Salisbury Cathedral Father Willis Organ dismantled

The time has finally come to remove Salisbury Cathedral’s Father Willis organ for restoration.

The last time such a comprehensive restoration was undertaken was 50 years ago.

The Father Willis organ was put into the Cathedral in the 19th Century at cost of £3500, a sum gifted by Miss Chafyn Grove. The organ case cost £1000 to build, and the blowing apparatus an additional £800-1000. By comparison, the bill for the work being done this time round is likely to top £700,000 and will put the organ out of action until the start of 2020.

John Challenger, Assistant Director of Music is one of the Cathedral’s organists and plays at all the major services and for daily worship. He was there to witness historic moment when the huge pipes that sit above the Quire were removed:

“It is really exciting to see the restoration work begin on our beloved Father Willis Organ after years of planning – and probably the only time in my life that this sort of overhaul will take place. It’s also sad to think that the organ will be silent for the next fourteen months, but this is brief moment in the life of the organ, and it deserves restoration work of the highest quality. When the ‘Father Willis’ returns, clear of the accumulated dust and grime of half a century, it will sound all the brighter and hopefully be good for another 50 years.”

The restoration work is being carried out by Harrison and Harrison, renowned organ builders and restorers from Durham. They have cared for the organ since 1978. Their team, led by Ian Bruce, who has around 30 years’ experience working with pipe organs, will spend around three weeks dismantling the organ, after which the pipes will be either taken for cleaning or cleaned on site, and the mechanics, the bellows and reservoir will be repaired.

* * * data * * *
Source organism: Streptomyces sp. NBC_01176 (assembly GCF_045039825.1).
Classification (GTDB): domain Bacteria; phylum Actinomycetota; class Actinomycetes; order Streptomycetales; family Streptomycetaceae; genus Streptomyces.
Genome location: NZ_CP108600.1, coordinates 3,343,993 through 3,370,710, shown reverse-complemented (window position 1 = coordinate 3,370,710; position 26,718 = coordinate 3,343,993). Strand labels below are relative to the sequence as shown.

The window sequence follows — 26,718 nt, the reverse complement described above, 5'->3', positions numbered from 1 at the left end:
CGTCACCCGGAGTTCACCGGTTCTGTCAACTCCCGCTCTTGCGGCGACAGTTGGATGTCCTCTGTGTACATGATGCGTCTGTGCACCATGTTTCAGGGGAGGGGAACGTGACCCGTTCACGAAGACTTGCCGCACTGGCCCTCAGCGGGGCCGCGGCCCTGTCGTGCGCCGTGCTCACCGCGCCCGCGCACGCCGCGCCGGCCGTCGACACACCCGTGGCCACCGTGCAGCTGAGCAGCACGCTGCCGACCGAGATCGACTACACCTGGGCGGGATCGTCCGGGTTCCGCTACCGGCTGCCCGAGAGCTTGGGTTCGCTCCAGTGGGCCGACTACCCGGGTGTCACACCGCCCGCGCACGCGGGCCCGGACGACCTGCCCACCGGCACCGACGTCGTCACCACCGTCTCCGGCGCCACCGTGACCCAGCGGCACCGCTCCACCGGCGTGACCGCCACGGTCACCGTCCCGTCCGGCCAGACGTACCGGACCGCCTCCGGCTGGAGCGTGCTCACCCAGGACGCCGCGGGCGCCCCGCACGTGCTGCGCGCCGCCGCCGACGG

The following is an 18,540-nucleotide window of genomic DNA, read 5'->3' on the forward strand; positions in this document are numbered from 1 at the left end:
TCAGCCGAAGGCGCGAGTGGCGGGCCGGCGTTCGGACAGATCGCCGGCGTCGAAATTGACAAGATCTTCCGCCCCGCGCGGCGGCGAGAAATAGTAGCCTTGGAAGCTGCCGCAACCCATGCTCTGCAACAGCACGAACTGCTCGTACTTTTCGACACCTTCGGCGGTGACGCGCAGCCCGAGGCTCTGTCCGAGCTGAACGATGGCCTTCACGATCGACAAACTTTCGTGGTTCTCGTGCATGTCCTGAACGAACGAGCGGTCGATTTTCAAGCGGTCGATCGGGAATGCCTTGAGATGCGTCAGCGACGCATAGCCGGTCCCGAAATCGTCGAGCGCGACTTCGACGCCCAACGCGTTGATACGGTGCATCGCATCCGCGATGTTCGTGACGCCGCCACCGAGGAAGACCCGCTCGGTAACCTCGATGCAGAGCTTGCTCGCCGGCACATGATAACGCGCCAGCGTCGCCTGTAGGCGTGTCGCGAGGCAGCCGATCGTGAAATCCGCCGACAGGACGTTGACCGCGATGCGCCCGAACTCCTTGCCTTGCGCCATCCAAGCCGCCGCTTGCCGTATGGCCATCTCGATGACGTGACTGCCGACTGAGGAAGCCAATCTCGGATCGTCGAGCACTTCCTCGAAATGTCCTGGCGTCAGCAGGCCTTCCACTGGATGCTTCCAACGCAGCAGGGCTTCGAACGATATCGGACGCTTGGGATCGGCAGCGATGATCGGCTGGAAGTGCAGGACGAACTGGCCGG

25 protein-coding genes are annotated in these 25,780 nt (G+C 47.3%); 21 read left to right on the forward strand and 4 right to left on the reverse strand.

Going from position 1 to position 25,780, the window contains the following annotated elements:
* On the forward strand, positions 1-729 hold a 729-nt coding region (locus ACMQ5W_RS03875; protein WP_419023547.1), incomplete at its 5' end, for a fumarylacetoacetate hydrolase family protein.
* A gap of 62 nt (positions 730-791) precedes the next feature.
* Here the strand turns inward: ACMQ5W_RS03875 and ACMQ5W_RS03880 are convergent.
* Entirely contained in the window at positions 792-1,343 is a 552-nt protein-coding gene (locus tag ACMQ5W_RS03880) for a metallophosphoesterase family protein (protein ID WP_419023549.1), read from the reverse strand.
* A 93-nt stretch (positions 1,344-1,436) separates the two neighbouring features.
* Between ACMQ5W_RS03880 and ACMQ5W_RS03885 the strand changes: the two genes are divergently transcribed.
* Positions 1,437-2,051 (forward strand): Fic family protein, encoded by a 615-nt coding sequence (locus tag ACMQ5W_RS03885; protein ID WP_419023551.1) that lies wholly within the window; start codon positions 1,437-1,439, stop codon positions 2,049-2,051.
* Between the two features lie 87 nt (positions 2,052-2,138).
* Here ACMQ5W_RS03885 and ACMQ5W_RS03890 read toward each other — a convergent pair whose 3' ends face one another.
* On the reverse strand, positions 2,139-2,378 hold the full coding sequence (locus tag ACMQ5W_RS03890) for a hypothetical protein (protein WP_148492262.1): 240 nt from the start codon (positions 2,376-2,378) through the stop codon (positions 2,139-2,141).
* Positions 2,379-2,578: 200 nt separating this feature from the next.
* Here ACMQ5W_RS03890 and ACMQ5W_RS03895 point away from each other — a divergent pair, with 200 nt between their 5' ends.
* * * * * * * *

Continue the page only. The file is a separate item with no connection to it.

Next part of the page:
Ian Bruce from Harrison and Harrison said: “Salisbury Cathedral’s Father Willis is one of our flagship organs. We work on a lot of his organs but this one is really top of the tree musically, and very well respected. I think it is the high-quality workmanship and the way it is all put together. Removing it has its challenges though, because the components and pipes are packed into a very small space. But also it’s such a pleasure to be part of the organ’s history.”

It’ll take around three weeks to remove the organ and over a year to clean it and reassemble it again but by January 2020 everything will be back in position, and over the first three months that year each pipe will need to be voiced and tuned individually.

The organ’s creator, Henry Willis, was famous for building remarkable instruments, which can be found in many notable places such as the Albert Hall and St Paul’s Cathedral. The Albert Hall organ was, at one time, the largest in the world, with 9,997 pipes. Our Salisbury organ is somewhat smaller, with just under 4,000 pipes, ranging in size from pipes as small as a matchstick to others that stand 32ft high.

Salisbury’s instrument is regarded by many as one of the finest pipe organs in the country, and even Willis himself is said to have considered it to be his best. As with so many of his great organs, the Salisbury instrument is perfectly designed for the building, and has an immense vivacity of sound which is always arresting, exciting and alive. Over the years Cathedral musicians responsible for the organ have always been very protective, preventing it from undergoing potentially harmful ‘improvements’. The aim has always been to allow the public to hear it was intended, a Victorian masterpiece.

Organs have been around since Roman Times but the first record of an organ in Salisbury Cathedral was in 1480 when Thomas Fleege, the smith, was paid 8d for ‘repairs to an organ in the Quire’. Father Willis is, by comparison, modern. Today it is used for daily worship at the Cathedral, as well as for recordings, broadcasts, weddings, funerals, recitals, concerts and outreach work, an irreplaceable part of the Cathedral’s and this country’s musical heritage.

Whilst being without an organ is a challenge to any Cathedral, the restoration offers the Visitor Experience team a golden opportunity to share the secrets of this extraordinary instrument. In February the Cathedral will be launching an interactive exhibition entitled Pulling out the Stops that will explore the history of the organ and make ‘visible’ the organ’s construction, as well as taking visitors through the restoration process being carried out.